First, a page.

Ambrose Bierce

(24 June 1842 - 26 December 1913 / Horse Cave Creek, Ohio)

The Psoriad - Poem by Ambrose Bierce

The King of Scotland, years and years ago,
Convened his courtiers in a gallant row
And thus addressed them:

'Gentle sirs, from you
Abundant counsel I have had, and true:
What laws to make to serve the public weal;
What laws of Nature's making to repeal;
What old religion is the only true one,
And what the greater merit of some new one;
What friends of yours my favor have forgot;
Which of your enemies against me plot.
In harvests ample to augment my treasures,
Behold the fruits of your sagacious measures!
The punctual planets, to their periods just,
Attest your wisdom and approve my trust.
Lo! the reward your shining virtues bring:
The grateful placemen bless their useful king!
But while you quaff the nectar of my favor
I mean somewhat to modify its flavor
By just infusing a peculiar dash
Of tonic bitter in the calabash.
And should you, too abstemious, disdain it,
Egad! I'll hold your noses till you drain it!

'You know, you dogs, your master long has felt
A keen distemper in the royal pelt
A testy, superficial irritation,
Brought home, I fancy, from some foreign nation.
For this a thousand simples you've prescribed
Unguents external, draughts to be imbibed.
You've plundered Scotland of its plants, the seas
You've ravished, and despoiled the Hebrides,
To brew me remedies which, in probation,
Were sovereign only in their application.
In vain, and eke in pain, have I applied
Your flattering unctions to my soul and hide:
Physic and hope have been my daily food
I've swallowed treacle by the holy rood!

'Your wisdom, which sufficed to guide the year
And tame the seasons in their mad career,
When set to higher purposes has failed me
And added anguish to the ills that ailed me.
Nor that alone, but each ambitious leech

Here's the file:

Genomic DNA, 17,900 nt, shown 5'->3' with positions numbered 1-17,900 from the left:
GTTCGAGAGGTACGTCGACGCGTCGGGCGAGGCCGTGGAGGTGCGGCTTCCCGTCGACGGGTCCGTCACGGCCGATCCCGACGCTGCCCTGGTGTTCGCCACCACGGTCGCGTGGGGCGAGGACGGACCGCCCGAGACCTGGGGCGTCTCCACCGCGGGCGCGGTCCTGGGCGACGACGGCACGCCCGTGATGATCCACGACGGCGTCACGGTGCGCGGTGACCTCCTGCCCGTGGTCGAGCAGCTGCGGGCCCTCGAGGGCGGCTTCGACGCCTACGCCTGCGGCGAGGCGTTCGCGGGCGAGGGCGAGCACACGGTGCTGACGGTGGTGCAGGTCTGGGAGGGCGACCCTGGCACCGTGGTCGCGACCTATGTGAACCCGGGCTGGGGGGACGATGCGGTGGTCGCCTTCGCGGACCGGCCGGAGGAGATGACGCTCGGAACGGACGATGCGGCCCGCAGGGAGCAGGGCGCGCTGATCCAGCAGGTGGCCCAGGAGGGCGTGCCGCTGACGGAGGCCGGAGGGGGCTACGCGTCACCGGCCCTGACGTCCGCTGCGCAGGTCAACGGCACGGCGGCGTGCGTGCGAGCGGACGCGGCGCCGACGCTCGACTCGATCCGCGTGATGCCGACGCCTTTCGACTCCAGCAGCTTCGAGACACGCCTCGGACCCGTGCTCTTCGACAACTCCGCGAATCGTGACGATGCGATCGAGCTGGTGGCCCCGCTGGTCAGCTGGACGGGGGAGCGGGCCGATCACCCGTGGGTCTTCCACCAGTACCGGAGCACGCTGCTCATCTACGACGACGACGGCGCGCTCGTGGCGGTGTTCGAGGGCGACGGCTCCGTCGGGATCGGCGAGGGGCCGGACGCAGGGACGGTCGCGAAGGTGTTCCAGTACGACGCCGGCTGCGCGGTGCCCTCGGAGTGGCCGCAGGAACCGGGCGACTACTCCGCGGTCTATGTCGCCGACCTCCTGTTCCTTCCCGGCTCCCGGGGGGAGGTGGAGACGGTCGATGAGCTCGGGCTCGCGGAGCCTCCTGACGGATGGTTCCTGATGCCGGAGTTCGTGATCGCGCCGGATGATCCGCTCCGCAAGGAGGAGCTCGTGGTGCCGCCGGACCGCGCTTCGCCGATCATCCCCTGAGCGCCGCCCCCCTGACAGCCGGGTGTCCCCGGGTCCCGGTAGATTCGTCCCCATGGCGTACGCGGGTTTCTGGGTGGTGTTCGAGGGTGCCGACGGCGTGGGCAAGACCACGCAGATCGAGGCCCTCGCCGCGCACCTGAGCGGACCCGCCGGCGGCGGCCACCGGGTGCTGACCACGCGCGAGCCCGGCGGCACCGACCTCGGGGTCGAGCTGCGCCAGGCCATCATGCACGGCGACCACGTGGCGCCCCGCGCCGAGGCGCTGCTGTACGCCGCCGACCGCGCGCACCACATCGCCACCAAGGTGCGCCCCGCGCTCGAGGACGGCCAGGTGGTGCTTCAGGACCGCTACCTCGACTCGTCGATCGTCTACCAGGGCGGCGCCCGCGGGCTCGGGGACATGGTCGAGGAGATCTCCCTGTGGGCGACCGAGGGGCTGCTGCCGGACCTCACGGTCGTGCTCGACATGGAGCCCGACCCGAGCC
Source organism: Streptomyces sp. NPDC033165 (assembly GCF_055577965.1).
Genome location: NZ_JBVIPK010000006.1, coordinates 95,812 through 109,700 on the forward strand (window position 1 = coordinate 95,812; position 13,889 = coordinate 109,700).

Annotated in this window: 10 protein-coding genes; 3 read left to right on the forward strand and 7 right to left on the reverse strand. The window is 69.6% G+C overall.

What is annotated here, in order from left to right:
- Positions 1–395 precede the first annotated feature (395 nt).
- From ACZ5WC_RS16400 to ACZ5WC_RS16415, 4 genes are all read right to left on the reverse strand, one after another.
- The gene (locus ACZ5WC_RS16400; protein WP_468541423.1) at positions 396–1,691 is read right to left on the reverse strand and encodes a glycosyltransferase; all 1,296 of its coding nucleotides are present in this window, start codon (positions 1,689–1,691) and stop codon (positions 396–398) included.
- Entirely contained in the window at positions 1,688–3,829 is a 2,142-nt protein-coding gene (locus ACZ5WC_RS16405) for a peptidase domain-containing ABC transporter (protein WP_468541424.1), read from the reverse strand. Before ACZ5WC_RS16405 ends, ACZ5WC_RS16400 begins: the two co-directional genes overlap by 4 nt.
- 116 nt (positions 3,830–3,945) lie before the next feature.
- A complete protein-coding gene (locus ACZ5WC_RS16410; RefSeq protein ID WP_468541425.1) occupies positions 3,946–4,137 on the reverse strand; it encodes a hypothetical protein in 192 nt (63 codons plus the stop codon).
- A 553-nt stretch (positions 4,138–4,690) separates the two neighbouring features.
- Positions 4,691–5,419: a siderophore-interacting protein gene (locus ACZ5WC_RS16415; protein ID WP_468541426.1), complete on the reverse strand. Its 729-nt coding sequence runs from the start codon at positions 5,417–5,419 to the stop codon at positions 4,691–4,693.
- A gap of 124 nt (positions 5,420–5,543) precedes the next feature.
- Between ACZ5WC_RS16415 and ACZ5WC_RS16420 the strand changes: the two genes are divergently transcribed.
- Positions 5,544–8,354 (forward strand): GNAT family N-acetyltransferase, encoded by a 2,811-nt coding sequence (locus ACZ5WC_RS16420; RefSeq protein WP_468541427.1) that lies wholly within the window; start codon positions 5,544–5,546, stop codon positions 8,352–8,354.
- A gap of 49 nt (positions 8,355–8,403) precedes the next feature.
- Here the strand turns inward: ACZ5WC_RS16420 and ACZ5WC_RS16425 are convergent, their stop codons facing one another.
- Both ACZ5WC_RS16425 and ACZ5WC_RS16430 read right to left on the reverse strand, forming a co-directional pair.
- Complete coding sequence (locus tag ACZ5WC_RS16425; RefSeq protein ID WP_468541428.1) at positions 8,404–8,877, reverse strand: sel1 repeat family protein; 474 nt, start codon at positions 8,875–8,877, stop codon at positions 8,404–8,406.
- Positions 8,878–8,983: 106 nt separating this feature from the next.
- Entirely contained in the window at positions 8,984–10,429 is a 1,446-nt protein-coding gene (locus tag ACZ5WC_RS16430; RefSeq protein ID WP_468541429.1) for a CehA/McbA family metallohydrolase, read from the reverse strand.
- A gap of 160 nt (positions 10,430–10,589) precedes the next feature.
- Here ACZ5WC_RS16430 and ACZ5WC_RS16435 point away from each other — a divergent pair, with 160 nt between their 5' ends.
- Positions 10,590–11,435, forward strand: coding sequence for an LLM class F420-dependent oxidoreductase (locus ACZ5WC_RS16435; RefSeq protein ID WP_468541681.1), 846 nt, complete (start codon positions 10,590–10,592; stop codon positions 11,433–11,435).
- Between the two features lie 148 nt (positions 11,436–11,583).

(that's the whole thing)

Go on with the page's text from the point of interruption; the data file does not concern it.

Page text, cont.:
His rivals' skill has labored to impeach
By hints equivocal in secret speech.
For years, to conquer our respective broils,
We've plied each other with pacific oils.
In vain: your turbulence is unallayed,
My flame unquenched; your rioting unstayed;
My life so wretched from your strife to save it
That death were welcome did I dare to brave it.
With zeal inspired by your intemperate pranks,
My subjects muster in contending ranks.
Those fling their banners to the startled breeze
To champion some royal ointment; these
The standard of some royal purge display
And 'neath that ensign wage a wasteful fray!
Brave tongues are thundering from sea to sea,
Torrents of sweat roll reeking o'er the lea!
My people perish in their martial fear,
And rival bagpipes cleave the royal ear!

'Now, caitiffs, tremble, for this very hour
Your injured sovereign shall assert his power!
Behold this lotion, carefully compound
Of all the poisons you for me have found
Of biting washes such as tan the skin,
And drastic drinks to vex the parts within.
What aggravates an ailment will produce-
I mean to rub you with this dreadful juice!
Divided counsels you no more shall hatch
At last you shall unanimously scratch.
Kneel, villains, kneel, and doff your shirts-God bless us!
They'll seem, when you resume them, robes of Nessus!'

The sovereign ceased, and, sealing what he spoke,
From Arthur's Seat[1] confirming thunders broke.
The conscious culprits, to their fate resigned,
Sank to their knees, all piously inclined.
This act, from high Ben Lomond where she floats,
The thrifty goddess, Caledonia, notes.
Glibly as nimble sixpence, down she tilts
Headlong, and ravishes away their kilts,
Tears off each plaid and all their shirts discloses,
Removes each shirt and their broad backs exposes.
The king advanced-then cursing fled amain
Dashing the phial to the stony plain
(Where't straight became a fountain brimming o'er,
Whence Father Tweed derives his liquid store)
For lo! already on each back _sans_ stitch
The red sign manual of the Rosy Witch!


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Poem Submitted: Saturday, September 29, 2012



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